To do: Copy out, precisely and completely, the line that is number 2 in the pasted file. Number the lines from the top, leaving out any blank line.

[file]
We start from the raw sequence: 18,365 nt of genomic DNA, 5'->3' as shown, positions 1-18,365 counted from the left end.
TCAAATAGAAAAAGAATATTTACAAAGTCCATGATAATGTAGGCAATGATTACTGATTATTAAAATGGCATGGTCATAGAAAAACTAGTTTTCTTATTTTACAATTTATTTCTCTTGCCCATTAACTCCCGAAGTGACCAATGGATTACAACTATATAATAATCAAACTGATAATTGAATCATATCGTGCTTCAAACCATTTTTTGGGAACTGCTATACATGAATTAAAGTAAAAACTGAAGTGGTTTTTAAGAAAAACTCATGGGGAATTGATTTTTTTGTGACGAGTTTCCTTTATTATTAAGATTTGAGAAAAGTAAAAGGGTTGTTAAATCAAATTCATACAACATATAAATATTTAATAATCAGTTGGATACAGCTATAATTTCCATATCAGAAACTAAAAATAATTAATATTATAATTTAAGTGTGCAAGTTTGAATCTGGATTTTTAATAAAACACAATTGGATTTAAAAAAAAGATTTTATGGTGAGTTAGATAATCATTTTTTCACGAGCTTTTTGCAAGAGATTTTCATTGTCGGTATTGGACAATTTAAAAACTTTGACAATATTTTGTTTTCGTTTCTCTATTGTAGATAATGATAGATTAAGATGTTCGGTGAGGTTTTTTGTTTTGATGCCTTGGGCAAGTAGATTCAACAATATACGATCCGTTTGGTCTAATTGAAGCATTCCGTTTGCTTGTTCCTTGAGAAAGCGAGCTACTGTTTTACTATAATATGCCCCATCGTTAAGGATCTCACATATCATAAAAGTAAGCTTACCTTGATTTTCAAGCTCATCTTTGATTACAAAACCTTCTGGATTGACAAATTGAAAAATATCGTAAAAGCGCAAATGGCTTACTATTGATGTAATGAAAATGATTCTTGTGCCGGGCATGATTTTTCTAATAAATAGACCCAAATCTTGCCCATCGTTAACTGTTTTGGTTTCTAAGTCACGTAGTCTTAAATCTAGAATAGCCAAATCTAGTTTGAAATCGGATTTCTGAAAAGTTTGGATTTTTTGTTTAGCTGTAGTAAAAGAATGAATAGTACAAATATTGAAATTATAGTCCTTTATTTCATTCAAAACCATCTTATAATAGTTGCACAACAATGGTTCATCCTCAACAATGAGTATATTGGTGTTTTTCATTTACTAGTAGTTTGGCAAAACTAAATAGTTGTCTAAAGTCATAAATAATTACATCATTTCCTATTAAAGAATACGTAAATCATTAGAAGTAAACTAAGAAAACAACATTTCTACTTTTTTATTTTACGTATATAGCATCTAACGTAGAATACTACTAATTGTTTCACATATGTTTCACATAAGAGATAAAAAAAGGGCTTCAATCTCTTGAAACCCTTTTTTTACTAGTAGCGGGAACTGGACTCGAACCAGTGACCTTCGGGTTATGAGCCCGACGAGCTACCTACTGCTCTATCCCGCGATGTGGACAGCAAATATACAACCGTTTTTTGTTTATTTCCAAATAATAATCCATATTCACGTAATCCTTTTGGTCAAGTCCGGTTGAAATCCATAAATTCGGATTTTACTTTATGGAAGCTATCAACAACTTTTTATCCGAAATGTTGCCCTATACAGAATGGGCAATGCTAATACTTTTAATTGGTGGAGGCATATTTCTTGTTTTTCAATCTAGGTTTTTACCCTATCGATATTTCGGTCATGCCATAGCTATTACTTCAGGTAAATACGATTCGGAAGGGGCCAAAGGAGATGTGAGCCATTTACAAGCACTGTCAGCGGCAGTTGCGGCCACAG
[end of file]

TCAAATAGAAAAAGAATATTTACAAAGTCCATGATAATGTAGGCAATGATTACTGATTATTAAAATGGCATGGTCATAGAAAAACTAGTTTTCTTATTTTACAATTTATTTCTCTTGCCCATTAACTCCCGAAGTGACCAATGGATTACAACTATATAATAATCAAACTGATAATTGAATCATATCGTGCTTCAAACCATTTTTTGGGAACTGCTATACATGAATTAAAGTAAAAACTGAAGTGGTTTTTAAGAAAAACTCATGGGGAATTGATTTTTTTGTGACGAGTTTCCTTTATTATTAAGATTTGAGAAAAGTAAAAGGGTTGTTAAATCAAATTCATACAACATATAAATATTTAATAATCAGTTGGATACAGCTATAATTTCCATATCAGAAACTAAAAATAATTAATATTATAATTTAAGTGTGCAAGTTTGAATCTGGATTTTTAATAAAACACAATTGGATTTAAAAAAAAGATTTTATGGTGAGTTAGATAATCATTTTTTCACGAGCTTTTTGCAAGAGATTTTCATTGTCGGTATTGGACAATTTAAAAACTTTGACAATATTTTGTTTTCGTTTCTCTATTGTAGATAATGATAGATTAAGATGTTCGGTGAGGTTTTTTGTTTTGATGCCTTGGGCAAGTAGATTCAACAATATACGATCCGTTTGGTCTAATTGAAGCATTCCGTTTGCTTGTTCCTTGAGAAAGCGAGCTACTGTTTTACTATAATATGCCCCATCGTTAAGGATCTCACATATCATAAAAGTAAGCTTACCTTGATTTTCAAGCTCATCTTTGATTACAAAACCTTCTGGATTGACAAATTGAAAAATATCGTAAAAGCGCAAATGGCTTACTATTGATGTAATGAAAATGATTCTTGTGCCGGGCATGATTTTTCTAATAAATAGACCCAAATCTTGCCCATCGTTAACTGTTTTGGTTTCTAAGTCACGTAGTCTTAAATCTAGAATAGCCAAATCTAGTTTGAAATCGGATTTCTGAAAAGTTTGGATTTTTTGTTTAGCTGTAGTAAAAGAATGAATAGTACAAATATTGAAATTATAGTCCTTTATTTCATTCAAAACCATCTTATAATAGTTGCACAACAATGGTTCATCCTCAACAATGAGTATATTGGTGTTTTTCATTTACTAGTAGTTTGGCAAAACTAAATAGTTGTCTAAAGTCATAAATAATTACATCATTTCCTATTAAAGAATACGTAAATCATTAGAAGTAAACTAAGAAAACAACATTTCTACTTTTTTATTTTACGTATATAGCATCTAACGTAGAATACTACTAATTGTTTCACATATGTTTCACATAAGAGATAAAAAAAGGGCTTCAATCTCTTGAAACCCTTTTTTTACTAGTAGCGGGAACTGGACTCGAACCAGTGACCTTCGGGTTATGAGCCCGACGAGCTACCTACTGCTCTATCCCGCGATGTGGACAGCAAATATACAACCGTTTTTTGTTTATTTCCAAATAATAATCCATATTCACGTAATCCTTTTGGTCAAGTCCGGTTGAAATCCATAAATTCGGATTTTACTTTATGGAAGCTATCAACAACTTTTTATCCGAAATGTTGCCCTATACAGAATGGGCAATGCTAATACTTTTAATTGGTGGAGGCATATTTCTTGTTTTTCAATCTAGGTTTTTACCCTATCGATATTTCGGTCATGCCATAGCTATTACTTCAGGTAAATACGATTCGGAAGGGGCCAAAGGAGATGTGAGCCATTTACAAGCACTGTCAGCGGCAGTTGCGGCCACAG